03/12/08 - John Baeza

Cultural Baggage Radio Show

John Baeza with 24 years of law enforcement experience now a speaker for LEAP, (Law Enforcement Against Prohibition) + Poppygate Report with Glenn Greenway and a call for the first ever "Friends of LEAP" meeting, to make a coordinated contact with elected officials.

Audio file

Cultural Baggage, March 12, 2008

Broadcasting on the Drug Truth Network, this is Cultural Baggage.

My name is Dean Becker. I don’t condone or encourage the use of any drugs, legal or illegal. I report the unvarnished truth about the pharmaceutical, banking, prison, and judicial nightmare that feeds on eternal drug war.

Dean Becker: Hello my friends. Welcome to this edition of Cultural Baggage. I’m so glad you could be with us. Here, in just a moment, we’re going to bring in Mr. John Baeza. He is a speaker for Law Enforcement Against Prohibition. And if you’ve been watching the news across this nation, around the world and maybe more specifically in the city of Houston, you see that it’s out of control, it’s making no sense, it’s not just ineffective, it is counterproductive, it is plain wrong what we have been doing for, lo, these many decades and John spent some time working in New York City. He worked as a corrections officer at Sing Sing even and worked as a Deputy Sheriff in Florida as well and I guess with that introduction let’s go ahead and bring in our guest, Mr. John Baeza.

Hello John.

John Baeza: Hello, I’m here. How are you?

Dean Becker: I’m well, John. Thank you for being with us. You spent time believing in this drug war, you spent time working as an undercover officer and you spent time thinking that it was going to make a difference. What made you change your mind, Sir?

John Baeza: Well, what made me change my mind? I spent at least three years as an undercover and thinking I was fighting, I was a warrior, but what made me change my mind was one day I was making a buy, we were buying, we called it ‘buying up’, we were buying from a heroin dealer out of the projects and I would start out by buying, say, five or ten bags and all of a sudden it would go up to 20 bags, 100 bags of heroin, maybe 200, finally we started buying in the ounces. And then the last buy was going to be made for about $16,000 dollars worth of heroin.

When I went to the building...as an undercover you never go into a building with a gun because if you go into an apartment they automatically search you and I know my gun is clean and serviceable so I don’t want them to have it, so I don’t carry a weapon, you don’t carry ID or anything like that...so this guy took me to the, up in Harlem on 124th Street and Fifth Avenue, took me up to the fourth floor apartment, he knocked on the door and then he immediately turned around, pointed a gun at me and told me ‘This is the end of the line for you’ with an expletive at the end, and then he came over, walked up to me with the gun, he says ‘Give me the money.’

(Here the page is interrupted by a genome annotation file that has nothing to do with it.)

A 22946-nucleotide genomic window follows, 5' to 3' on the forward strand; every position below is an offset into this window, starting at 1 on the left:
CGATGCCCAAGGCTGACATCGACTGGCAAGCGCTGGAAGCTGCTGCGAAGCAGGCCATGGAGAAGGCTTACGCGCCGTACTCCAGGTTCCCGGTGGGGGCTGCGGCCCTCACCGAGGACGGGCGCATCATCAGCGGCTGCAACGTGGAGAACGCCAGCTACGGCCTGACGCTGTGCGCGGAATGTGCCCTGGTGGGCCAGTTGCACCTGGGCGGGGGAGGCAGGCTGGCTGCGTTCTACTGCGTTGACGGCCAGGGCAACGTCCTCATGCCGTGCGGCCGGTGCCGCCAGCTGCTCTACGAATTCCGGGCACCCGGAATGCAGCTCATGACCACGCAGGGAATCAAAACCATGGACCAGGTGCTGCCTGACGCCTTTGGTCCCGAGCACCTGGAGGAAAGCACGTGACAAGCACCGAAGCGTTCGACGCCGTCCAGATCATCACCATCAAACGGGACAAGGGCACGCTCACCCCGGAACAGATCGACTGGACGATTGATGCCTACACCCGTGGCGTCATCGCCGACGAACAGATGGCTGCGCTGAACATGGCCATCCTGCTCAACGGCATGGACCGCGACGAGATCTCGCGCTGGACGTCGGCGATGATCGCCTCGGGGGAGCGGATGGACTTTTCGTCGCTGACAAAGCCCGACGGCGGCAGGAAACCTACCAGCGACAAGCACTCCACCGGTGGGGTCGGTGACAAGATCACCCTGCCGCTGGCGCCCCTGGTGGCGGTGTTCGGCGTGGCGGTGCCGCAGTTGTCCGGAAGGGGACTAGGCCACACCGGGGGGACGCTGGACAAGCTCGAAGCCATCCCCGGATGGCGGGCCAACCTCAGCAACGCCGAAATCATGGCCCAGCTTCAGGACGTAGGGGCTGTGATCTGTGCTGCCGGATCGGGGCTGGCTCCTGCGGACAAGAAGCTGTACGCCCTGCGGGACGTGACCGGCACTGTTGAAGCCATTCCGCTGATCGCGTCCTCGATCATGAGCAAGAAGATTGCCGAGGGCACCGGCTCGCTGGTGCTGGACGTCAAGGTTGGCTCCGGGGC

So I gave him the money and I didn’t give it all to him because as undercover I became, kind of, in my role and I had kept some in my socks, so he didn’t get all of it but I gave him the money and then he put the gun to my head and I could tell it was a real gun. I felt the cold, you know, the metal against my head and I was facing him and he told me to turn around. And right then and there in my gut I knew that most, not all, but most of these criminals, they can’t shoot you, facing you, they have to turn you around because they’re cowards too.

So, anyway, the bottom line was I didn’t want my brains splattered all over a wall in Harlem in a tenement where nobody would probably find me so I refused to turn around. Long story short, he fled the building, of course the transmitter I had didn’t work so my field team didn’t know anything about it. Apparently he hopped into a car and left and went into the Bronx. He was later caught, most of the buyer money was found.

But after the incident, the first thing I was asked was not ‘How are you?’ It was ‘Where’s the buyer money?’ That’s what the Chief of Narcotics asked. And I just sat there and I just thought to myself ‘Why am I doing this?’ I have a family, I have children and it doesn’t make any difference. I wouldn’t have made any difference if I had made the buy, without any problems. So it just changed overnight. I never made another buy. And now I am totally changed 360 degrees in my thinking.

Dean Becker: Well, thank you for that. Once again, we’re speaking with Mr. John Baeza, a member, a speaker for Law Enforcement Against Prohibition. John, you see the stories breaking across the country, I was mentioning to the audience before we brought you on that everyday you see the stories in the newspaper about shoot-outs and children killed in the cross-fire and you see the stories coming out of Mexico, thousands of people dying in a very real war where the cartels are trying to control the distribution channels and mess with the police and the military down there that are trying to stop this.

The same happens in Colombia. My God, Afghanistan, the world’s leading producer of opium. It has so many ramifications, so much blowback. What’s your opinion? How do these politicians ignore it or even speak for more of the same?